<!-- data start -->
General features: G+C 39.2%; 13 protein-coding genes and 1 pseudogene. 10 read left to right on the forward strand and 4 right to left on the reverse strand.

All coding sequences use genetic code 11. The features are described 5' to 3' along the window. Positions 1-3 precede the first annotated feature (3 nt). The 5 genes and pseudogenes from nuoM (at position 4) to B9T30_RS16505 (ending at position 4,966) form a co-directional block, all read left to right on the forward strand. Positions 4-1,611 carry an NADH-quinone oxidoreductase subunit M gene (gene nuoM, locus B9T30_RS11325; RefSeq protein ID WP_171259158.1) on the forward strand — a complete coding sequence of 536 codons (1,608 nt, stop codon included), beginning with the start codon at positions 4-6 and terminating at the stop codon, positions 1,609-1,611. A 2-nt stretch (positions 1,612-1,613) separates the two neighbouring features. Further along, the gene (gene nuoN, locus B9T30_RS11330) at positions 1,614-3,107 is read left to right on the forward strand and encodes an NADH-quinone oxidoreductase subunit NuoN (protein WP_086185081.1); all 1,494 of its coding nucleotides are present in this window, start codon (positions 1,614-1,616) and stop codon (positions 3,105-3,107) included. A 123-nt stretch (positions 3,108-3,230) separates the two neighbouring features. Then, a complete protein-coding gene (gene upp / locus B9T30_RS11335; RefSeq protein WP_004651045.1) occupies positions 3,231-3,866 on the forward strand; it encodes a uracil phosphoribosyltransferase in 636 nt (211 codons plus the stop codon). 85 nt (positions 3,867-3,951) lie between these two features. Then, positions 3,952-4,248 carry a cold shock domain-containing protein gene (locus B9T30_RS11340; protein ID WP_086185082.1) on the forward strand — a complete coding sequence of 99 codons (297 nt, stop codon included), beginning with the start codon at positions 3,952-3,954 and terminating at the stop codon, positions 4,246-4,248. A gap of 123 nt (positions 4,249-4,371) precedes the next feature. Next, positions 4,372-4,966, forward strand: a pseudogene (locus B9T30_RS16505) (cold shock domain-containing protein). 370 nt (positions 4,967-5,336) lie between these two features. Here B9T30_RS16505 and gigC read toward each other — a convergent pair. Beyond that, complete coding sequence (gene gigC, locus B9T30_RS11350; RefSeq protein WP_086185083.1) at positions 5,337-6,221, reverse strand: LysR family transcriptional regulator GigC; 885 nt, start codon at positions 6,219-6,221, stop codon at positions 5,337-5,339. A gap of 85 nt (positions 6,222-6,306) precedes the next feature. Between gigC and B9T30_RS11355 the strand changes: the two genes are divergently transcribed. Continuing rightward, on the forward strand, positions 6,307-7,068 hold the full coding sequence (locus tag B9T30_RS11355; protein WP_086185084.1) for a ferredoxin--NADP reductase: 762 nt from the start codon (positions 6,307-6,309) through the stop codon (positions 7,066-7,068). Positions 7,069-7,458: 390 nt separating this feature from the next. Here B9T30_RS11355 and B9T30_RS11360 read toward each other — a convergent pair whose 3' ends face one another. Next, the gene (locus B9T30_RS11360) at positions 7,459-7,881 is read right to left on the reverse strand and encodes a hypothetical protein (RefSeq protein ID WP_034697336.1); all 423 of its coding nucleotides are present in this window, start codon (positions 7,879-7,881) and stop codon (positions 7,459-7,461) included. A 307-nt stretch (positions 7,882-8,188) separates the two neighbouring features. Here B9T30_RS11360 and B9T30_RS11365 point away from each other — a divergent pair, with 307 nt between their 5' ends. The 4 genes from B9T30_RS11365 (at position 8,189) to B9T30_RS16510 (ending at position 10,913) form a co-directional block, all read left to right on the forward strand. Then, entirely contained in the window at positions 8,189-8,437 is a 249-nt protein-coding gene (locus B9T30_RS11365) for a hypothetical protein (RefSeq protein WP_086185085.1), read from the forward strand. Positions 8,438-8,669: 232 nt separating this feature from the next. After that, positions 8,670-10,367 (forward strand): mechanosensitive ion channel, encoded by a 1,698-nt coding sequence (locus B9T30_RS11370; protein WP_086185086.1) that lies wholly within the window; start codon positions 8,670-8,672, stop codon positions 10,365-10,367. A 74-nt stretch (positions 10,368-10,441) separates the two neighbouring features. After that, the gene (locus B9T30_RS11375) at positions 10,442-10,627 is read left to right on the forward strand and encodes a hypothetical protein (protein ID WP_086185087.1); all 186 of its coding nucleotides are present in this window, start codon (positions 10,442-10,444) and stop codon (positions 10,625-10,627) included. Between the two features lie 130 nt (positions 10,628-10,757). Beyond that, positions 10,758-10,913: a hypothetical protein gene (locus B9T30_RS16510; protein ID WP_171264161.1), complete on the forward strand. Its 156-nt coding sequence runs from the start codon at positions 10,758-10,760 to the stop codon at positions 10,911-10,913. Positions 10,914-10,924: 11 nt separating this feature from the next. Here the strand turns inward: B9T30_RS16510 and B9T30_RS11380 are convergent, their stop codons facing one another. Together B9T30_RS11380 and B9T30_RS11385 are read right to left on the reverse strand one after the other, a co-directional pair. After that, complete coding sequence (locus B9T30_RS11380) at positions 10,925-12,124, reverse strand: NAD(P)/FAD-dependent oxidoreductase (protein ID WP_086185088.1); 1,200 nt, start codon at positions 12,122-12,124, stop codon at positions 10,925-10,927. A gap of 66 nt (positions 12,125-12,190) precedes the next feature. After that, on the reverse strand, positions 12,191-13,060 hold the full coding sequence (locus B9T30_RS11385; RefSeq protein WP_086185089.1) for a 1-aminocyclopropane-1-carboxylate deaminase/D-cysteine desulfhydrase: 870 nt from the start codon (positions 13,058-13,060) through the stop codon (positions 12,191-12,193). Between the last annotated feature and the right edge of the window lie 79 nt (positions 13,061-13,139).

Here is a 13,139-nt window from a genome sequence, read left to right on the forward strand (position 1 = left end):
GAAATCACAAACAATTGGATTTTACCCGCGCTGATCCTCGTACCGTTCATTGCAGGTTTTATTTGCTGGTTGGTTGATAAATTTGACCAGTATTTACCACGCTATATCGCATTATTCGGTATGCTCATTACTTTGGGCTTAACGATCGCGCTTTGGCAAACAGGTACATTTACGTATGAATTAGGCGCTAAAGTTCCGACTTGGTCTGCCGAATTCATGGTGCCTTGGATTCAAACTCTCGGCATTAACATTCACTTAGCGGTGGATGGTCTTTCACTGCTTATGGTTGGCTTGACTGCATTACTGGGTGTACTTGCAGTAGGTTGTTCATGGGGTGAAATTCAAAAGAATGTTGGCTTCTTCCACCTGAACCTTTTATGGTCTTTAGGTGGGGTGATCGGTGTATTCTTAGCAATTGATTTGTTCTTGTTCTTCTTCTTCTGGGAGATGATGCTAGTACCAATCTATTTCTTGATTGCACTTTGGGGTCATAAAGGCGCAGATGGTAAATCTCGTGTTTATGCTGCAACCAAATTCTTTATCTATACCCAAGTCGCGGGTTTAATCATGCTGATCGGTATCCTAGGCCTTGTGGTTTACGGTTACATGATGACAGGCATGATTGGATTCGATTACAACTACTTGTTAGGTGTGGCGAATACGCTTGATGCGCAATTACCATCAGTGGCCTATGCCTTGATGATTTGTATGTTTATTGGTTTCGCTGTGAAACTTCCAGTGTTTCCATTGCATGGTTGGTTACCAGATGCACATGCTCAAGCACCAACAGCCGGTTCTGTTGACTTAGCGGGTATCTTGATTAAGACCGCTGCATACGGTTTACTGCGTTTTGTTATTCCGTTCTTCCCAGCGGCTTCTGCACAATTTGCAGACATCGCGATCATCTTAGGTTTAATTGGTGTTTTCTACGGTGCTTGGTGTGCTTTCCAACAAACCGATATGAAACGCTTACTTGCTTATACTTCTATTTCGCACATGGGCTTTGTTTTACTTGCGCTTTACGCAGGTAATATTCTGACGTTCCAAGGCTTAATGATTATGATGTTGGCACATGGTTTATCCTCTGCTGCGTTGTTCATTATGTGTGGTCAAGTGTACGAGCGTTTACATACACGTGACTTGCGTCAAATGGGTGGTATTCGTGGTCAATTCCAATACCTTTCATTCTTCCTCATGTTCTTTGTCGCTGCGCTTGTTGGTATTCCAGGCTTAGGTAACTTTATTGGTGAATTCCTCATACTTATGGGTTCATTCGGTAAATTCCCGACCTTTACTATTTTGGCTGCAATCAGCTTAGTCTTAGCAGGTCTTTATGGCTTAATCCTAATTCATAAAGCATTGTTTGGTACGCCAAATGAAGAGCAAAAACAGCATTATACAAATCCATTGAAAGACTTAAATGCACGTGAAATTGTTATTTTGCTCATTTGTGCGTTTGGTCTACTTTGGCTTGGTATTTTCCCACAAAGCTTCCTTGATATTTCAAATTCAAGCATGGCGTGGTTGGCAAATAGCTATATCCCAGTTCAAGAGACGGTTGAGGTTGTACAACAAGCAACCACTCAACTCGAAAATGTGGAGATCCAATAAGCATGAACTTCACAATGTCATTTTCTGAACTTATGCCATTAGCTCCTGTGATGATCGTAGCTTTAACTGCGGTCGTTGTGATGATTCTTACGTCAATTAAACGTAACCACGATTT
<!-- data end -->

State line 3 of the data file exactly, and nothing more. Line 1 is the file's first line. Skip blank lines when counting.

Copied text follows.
Here is a 13,139-nt window from a genome sequence, read left to right on the forward strand (position 1 = left end):